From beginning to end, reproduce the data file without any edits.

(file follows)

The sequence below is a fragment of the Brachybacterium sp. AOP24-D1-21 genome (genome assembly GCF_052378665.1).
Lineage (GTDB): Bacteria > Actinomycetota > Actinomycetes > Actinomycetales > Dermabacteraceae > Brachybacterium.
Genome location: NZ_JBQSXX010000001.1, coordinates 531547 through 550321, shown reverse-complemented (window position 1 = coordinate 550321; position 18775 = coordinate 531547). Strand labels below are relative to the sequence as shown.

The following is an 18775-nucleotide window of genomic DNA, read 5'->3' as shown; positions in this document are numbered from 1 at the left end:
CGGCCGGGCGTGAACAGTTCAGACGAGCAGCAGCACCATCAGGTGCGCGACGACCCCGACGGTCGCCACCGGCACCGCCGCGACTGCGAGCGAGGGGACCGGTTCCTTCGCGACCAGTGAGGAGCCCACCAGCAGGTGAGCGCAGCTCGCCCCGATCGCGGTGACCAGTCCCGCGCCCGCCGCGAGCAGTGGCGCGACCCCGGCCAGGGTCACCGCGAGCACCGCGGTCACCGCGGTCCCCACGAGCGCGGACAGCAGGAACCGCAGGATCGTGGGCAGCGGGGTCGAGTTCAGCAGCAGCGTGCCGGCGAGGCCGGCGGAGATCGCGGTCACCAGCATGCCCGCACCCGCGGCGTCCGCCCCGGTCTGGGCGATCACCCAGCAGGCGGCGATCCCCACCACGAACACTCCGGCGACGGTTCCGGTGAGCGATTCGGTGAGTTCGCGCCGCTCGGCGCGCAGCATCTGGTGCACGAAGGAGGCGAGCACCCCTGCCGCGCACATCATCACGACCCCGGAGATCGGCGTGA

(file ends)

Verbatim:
The sequence below is a fragment of the Brachybacterium sp. AOP24-D1-21 genome (genome assembly GCF_052378665.1).
Lineage (GTDB): Bacteria > Actinomycetota > Actinomycetes > Actinomycetales > Dermabacteraceae > Brachybacterium.
Genome location: NZ_JBQSXX010000001.1, coordinates 531547 through 550321, shown reverse-complemented (window position 1 = coordinate 550321; position 18775 = coordinate 531547). Strand labels below are relative to the sequence as shown.

The following is an 18775-nucleotide window of genomic DNA, read 5'->3' as shown; positions in this document are numbered from 1 at the left end:
CGGCCGGGCGTGAACAGTTCAGACGAGCAGCAGCACCATCAGGTGCGCGACGACCCCGACGGTCGCCACCGGCACCGCCGCGACTGCGAGCGAGGGGACCGGTTCCTTCGCGACCAGTGAGGAGCCCACCAGCAGGTGAGCGCAGCTCGCCCCGATCGCGGTGACCAGTCCCGCGCCCGCCGCGAGCAGTGGCGCGACCCCGGCCAGGGTCACCGCGAGCACCGCGGTCACCGCGGTCCCCACGAGCGCGGACAGCAGGAACCGCAGGATCGTGGGCAGCGGGGTCGAGTTCAGCAGCAGCGTGCCGGCGAGGCCGGCGGAGATCGCGGTCACCAGCATGCCCGCACCCGCGGCGTCCGCCCCGGTCTGGGCGATCACCCAGCAGGCGGCGATCCCCACCACGAACACTCCGGCGACGGTTCCGGTGAGCGATTCGGTGAGTTCGCGCCGCTCGGCGCGCAGCATCTGGTGCACGAAGGAGGCGAGCACCCCTGCCGCGCACATCATCACGACCCCGGAGATCGGCGTGA